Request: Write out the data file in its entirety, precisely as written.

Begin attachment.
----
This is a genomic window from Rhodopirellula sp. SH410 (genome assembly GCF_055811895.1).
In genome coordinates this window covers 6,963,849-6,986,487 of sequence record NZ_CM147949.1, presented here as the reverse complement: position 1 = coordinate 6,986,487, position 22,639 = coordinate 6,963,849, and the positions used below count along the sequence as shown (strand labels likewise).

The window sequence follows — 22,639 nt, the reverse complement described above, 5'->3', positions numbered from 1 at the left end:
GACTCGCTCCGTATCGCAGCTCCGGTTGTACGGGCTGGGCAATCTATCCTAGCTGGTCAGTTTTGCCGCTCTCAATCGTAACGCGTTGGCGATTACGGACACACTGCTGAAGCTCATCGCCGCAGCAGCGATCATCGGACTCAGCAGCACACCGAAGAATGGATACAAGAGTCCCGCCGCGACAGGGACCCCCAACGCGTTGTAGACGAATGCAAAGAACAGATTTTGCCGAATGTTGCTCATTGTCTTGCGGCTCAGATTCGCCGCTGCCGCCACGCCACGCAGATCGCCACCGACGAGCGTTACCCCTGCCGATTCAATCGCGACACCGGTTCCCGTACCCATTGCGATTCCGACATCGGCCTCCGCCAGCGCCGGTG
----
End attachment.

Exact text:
This is a genomic window from Rhodopirellula sp. SH410 (genome assembly GCF_055811895.1).
In genome coordinates this window covers 6,963,849-6,986,487 of sequence record NZ_CM147949.1, presented here as the reverse complement: position 1 = coordinate 6,986,487, position 22,639 = coordinate 6,963,849, and the positions used below count along the sequence as shown (strand labels likewise).

The window sequence follows — 22,639 nt, the reverse complement described above, 5'->3', positions numbered from 1 at the left end:
GACTCGCTCCGTATCGCAGCTCCGGTTGTACGGGCTGGGCAATCTATCCTAGCTGGTCAGTTTTGCCGCTCTCAATCGTAACGCGTTGGCGATTACGGACACACTGCTGAAGCTCATCGCCGCAGCAGCGATCATCGGACTCAGCAGCACACCGAAGAATGGATACAAGAGTCCCGCCGCGACAGGGACCCCCAACGCGTTGTAGACGAATGCAAAGAACAGATTTTGCCGAATGTTGCTCATTGTCTTGCGGCTCAGATTCGCCGCTGCCGCCACGCCACGCAGATCGCCACCGACGAGCGTTACCCCTGCCGATTCAATCGCGACACCGGTTCCCGTACCCATTGCGATTCCGACATCGGCCTCCGCCAGCGCCGGTG